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Few people actually do or give anything without expecting something in return. Don`t forget the tax breaks you have for giving to charity.
Gov't is an entity whose rules are enforced by the barrel of a gun. It gets its legitimacy by the illusion that it produces a net positive effect. If people thought paying taxes did zero good, they would change the gov't at the ballot box. There is nothing with "expecting something in return". For example, in the arts and music, private donations far exceed public funding. When people donate to the arts, it's because they envision having more art in the city they live. Is anything wrong with that?

Again look at the behaviour of tipping.

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One argument I would like to play is that by providing for those without jobs or not able to work they do not have to resort to crime to provide for themself. It also keeps the entire population more even, flattening the difference between the rich and the poor which I also think helps keep crime down.
What makes the poor richer is the free market.
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Old 09-06-2012, 12:00 PM   #55
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That article was a great read. I also agree with the fact that most people are inherently good and will help those around them if they feel they need it. I myself have been housed by my ex's parents and fed for 3 years without any expectation of repayment because I was working and going to school and their home was much more convenient and economical for me to live at.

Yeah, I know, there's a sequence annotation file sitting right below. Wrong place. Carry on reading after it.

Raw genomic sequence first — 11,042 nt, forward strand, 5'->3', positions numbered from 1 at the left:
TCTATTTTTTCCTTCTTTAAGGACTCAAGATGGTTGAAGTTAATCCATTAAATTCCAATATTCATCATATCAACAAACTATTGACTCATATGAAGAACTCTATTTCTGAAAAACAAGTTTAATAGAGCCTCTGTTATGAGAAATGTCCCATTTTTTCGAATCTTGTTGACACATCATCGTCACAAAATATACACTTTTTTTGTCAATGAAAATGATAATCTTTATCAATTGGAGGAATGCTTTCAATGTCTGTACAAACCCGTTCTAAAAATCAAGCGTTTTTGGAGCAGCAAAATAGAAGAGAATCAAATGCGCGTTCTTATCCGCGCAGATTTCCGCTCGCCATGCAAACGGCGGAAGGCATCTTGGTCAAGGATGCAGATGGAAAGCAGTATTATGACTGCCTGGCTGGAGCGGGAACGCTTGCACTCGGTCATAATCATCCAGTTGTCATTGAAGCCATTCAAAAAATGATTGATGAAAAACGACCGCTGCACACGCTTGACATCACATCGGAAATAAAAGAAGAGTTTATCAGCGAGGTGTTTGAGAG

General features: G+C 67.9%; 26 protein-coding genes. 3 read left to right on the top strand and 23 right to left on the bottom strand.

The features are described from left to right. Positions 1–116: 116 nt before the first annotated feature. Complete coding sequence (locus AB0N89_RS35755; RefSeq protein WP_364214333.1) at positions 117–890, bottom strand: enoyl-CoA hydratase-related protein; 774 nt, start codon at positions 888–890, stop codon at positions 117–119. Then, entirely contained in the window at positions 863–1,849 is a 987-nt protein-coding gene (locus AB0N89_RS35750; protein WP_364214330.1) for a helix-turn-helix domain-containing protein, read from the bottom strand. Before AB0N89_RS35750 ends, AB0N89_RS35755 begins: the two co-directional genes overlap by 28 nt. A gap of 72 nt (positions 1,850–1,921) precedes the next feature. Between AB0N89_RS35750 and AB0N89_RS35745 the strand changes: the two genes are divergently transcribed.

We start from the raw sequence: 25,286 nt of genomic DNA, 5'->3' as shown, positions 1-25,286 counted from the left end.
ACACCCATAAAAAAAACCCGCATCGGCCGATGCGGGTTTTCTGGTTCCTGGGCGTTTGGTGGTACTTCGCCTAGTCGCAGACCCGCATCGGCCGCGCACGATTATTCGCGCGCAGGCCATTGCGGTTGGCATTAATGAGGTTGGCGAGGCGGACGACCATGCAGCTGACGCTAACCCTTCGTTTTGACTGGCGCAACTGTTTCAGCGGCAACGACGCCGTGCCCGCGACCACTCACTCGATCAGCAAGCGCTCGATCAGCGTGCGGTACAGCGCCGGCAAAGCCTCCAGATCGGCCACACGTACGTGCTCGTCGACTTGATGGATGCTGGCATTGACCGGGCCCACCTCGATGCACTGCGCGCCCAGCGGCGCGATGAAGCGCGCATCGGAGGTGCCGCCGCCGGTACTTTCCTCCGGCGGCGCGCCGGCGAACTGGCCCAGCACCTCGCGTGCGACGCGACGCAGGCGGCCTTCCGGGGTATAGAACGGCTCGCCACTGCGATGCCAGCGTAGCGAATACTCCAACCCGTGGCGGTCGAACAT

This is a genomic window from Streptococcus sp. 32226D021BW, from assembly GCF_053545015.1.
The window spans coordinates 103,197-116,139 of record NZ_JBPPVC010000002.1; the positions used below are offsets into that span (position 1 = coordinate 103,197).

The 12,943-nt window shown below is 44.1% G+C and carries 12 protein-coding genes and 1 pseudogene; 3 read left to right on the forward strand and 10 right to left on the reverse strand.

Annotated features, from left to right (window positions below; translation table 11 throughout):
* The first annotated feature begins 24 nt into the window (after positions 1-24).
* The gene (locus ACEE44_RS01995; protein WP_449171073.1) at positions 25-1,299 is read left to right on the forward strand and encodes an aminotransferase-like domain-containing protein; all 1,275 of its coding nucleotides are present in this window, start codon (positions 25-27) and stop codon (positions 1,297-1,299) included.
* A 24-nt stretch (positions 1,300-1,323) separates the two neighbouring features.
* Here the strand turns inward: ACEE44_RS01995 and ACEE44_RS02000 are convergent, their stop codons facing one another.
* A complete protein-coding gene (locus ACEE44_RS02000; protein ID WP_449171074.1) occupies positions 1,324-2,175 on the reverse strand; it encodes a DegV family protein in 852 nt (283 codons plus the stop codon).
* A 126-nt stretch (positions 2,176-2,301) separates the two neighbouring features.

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Old 09-06-2012, 12:38 PM   #56
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Originally Posted by JasonC SBB View Post
Firstly in the absence of gov't welfare, to protect against job loss or disability more people would:
1) keep a rainy day fund
2) purchase disability insurance, probably as part of life insurance
3) have more money to help family and friends out

You don't need a centralized welfare "system". The first line of defense against adversity should be family and friends. For example, when a friend lost her job, I let her stay in our spare room and borrow my spare car for several months while she got back on her feet. That cost me what, $100 per month? (I did this for 2 friends, at different times) If only gov't helped her, then she would have had to rent a room for $500 a month, rent a car for $200/month, and so on. In this example you can see how much more efficient family or friends would be compared to gov't.

What makes the poor richer is the free market.
I do agree with the general point you are making, but i can`t help getting a feeling like you believe we all count on the govt to provide everything for us at the blink at at eye, whatever the cost. This is not the case and i think you would find that most households have a rainy day fund, disability\debt insurance, and still enough money left over to help out family and friends when needed. It`s not like I give away all my monies to the govt and receive an allowanse as they see fit.

In what way can you not combine a social system with a free market?
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Old 09-06-2012, 01:03 PM   #57
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Genius article. I have always been of the opinion that the AMA is the most capitalistic organization on the planet, but I've never had any sort of evidence to support my opinion. I believe the AMA is so wildly successful because it has extorted the American public by blackmailing us with the threat of death. It's fantastic how easy it is to promote job security and growth when you can tell the people: "If this law isn't passed, you won't be able to afford medicine". I was actually thinking about this on the drive to my girlfriend's house yesterday. What they've done, with regard to health insurance, is akin to the US having only one auto manufacturer and zero importers, Well call them the American Motor Company. AMC produces 5 different vehicles, they are all passenger cars. They have models from base to luxury ranging in prices:
Base: $10,000
Sedan: $25,000
Family: $50,000
Touring: $100,000
Luxury: $500,000